Singapore wants to become a leading e-commerce hub in Asia — but there may be challenges ahead. As the pandemic reshapes consumer behavior worldwide, more and more people in the region are shopping online and Southeast Asia’s digital economy saw significant growth. “E-commerce in Southeast Asia — it’s surging. But what sets Singapore apart (is) its policies and its initiatives that help cultivate an environment for the digital industry and the digital economy to thrive,” said Ben King, country director at Google Singapore. Still, the city-state faces a skills shortage for digital talent — and that’s critical for its ambition to become a global e-commerce player, he told CNBC’s, Christine Tan. To address the issue, the government partnered with Google under the Skills Ignition SG initiative, to provide job training for those looking for a digital career.
“The one challenge we see in realizing this vision of Singapore really becoming a much more meaningful and much more advanced regional e-commerce hub is talent development,” said King. “The problem that we’re seeing is not necessarily jobs — it’s skilled. There’s an urgent need to help the workforce build digital skills to take on these jobs.” The U.S. tech giant has also been focused on helping to reskill people who have been impacted by the pandemic. “What we’ve really designed that program to do is to meet the needs of Covid in real-time. It’s really geared towards taking people who have found themselves out of work, providing opportunities for them to train over a six- or a nine-month window,” King said. “What we’re trying to do is develop skills that we think are going to be pivotal to the development and the evolution of e-commerce across the region.”
Shifts in consumers trends
Despite the pandemic headwinds, internet usage across Southeast Asia continued to surge. Some 40 million new users in the region joined the internet last year, according to an e-commerce report on Southeast Asia by Google, Temasek and global consultancy Bain & Company. The pandemic has brought about a “permanent and massive digital adoption spurt,” the report said. About 36% — or more than 1 in 3 digital service consumers — were new to online services. Among them, 90% intend to continue using these services even after the pandemic, the report said. In order for Singapore to capitalize on these trends, several factors need to come together to fuel that growth, said Selena Ling, chief economist at OCBC Bank in Singapore.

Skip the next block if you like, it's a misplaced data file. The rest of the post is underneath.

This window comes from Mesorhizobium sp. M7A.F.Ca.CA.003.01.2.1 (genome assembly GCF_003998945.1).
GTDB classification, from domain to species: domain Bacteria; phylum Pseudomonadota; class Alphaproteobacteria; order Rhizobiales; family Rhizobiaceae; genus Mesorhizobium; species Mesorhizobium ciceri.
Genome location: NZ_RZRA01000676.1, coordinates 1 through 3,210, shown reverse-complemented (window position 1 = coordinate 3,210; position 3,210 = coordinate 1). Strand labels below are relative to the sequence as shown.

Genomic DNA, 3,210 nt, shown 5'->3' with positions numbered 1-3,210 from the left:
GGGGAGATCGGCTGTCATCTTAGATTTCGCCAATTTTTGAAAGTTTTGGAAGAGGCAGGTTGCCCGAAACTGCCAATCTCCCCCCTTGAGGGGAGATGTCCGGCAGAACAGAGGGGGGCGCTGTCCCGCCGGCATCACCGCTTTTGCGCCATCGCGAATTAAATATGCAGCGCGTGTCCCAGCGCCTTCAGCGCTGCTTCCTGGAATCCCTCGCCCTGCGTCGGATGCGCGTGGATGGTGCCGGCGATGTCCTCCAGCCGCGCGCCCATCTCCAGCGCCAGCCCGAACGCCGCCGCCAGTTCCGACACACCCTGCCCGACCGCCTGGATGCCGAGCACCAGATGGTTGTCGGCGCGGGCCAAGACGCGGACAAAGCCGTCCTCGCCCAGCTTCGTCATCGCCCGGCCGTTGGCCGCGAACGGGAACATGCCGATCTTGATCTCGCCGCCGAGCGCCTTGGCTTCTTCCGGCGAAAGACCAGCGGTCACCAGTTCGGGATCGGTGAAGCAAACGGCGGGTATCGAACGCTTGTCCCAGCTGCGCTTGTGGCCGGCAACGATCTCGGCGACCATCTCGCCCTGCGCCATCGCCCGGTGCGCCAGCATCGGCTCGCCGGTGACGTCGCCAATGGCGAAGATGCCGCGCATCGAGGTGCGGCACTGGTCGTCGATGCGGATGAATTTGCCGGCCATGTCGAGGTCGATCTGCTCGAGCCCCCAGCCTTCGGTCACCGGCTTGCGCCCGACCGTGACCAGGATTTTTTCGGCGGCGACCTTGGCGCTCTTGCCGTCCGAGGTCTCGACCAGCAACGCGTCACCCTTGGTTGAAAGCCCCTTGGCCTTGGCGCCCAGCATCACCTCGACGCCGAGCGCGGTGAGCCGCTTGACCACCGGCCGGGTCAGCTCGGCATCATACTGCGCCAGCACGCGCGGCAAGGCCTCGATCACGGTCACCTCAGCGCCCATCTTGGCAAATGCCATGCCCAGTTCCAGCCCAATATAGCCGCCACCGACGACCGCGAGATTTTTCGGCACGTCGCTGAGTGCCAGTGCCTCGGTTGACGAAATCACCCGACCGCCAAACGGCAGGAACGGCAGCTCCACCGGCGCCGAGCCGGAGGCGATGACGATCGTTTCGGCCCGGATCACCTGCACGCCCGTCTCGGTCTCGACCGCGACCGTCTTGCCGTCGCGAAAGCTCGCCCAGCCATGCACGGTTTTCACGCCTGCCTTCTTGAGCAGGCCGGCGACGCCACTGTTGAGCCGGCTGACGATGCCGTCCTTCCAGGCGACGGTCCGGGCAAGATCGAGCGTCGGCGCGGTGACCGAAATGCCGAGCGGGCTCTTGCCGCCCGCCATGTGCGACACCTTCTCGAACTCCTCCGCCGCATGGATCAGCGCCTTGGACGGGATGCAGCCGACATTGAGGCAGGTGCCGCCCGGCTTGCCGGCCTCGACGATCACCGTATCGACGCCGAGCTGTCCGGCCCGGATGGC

“You need to have a fair internet-savvy population, high mobile penetration (and) good internet connectivity which is affordable,” she said. Plenty of offerings in terms of both goods and services are also essential, she added. As part of Singapore’s e-commerce strategy, the government plans to launch two 5G networks across the city-state by 2025. 5G networks are the next generation of mobile internet connectivity that promise faster speeds. They will “form the backbone” of Singapore’s digital economy and boost the infrastructure’s capacity to manage large online sales orders internationally, according to the Ministry of Trade and Industry.
The Singapore government has taken the lead by putting in place a “smart nation” strategy, OCBC’s Ling pointed out. “The three key pillars of the smart nation (are) really to have a digital economy, a digital government — but also a digital society. So, it does cover all the requirements to have a successful e-commerce strategy,” she explained.